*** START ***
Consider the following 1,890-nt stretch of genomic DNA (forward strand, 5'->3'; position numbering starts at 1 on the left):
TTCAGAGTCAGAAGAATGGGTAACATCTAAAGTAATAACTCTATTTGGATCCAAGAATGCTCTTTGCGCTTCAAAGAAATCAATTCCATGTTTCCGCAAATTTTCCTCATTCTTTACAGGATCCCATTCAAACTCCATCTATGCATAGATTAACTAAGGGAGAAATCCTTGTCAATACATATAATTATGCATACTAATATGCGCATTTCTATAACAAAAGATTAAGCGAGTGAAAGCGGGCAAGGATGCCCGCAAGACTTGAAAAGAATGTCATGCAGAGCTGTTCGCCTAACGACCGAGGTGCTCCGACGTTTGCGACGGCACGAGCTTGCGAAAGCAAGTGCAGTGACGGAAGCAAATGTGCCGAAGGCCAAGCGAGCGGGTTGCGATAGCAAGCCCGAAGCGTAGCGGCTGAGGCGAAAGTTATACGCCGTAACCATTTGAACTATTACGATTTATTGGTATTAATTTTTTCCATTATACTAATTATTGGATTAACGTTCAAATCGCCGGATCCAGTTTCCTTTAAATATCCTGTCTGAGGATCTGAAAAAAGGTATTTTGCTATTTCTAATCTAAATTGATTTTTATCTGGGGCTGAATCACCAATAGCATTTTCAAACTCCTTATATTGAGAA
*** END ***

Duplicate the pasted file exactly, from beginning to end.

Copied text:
Consider the following 1,890-nt stretch of genomic DNA (forward strand, 5'->3'; position numbering starts at 1 on the left):
TTCAGAGTCAGAAGAATGGGTAACATCTAAAGTAATAACTCTATTTGGATCCAAGAATGCTCTTTGCGCTTCAAAGAAATCAATTCCATGTTTCCGCAAATTTTCCTCATTCTTTACAGGATCCCATTCAAACTCCATCTATGCATAGATTAACTAAGGGAGAAATCCTTGTCAATACATATAATTATGCATACTAATATGCGCATTTCTATAACAAAAGATTAAGCGAGTGAAAGCGGGCAAGGATGCCCGCAAGACTTGAAAAGAATGTCATGCAGAGCTGTTCGCCTAACGACCGAGGTGCTCCGACGTTTGCGACGGCACGAGCTTGCGAAAGCAAGTGCAGTGACGGAAGCAAATGTGCCGAAGGCCAAGCGAGCGGGTTGCGATAGCAAGCCCGAAGCGTAGCGGCTGAGGCGAAAGTTATACGCCGTAACCATTTGAACTATTACGATTTATTGGTATTAATTTTTTCCATTATACTAATTATTGGATTAACGTTCAAATCGCCGGATCCAGTTTCCTTTAAATATCCTGTCTGAGGATCTGAAAAAAGGTATTTTGCTATTTCTAATCTAAATTGATTTTTATCTGGGGCTGAATCACCAATAGCATTTTCAAACTCCTTATATTGAGAA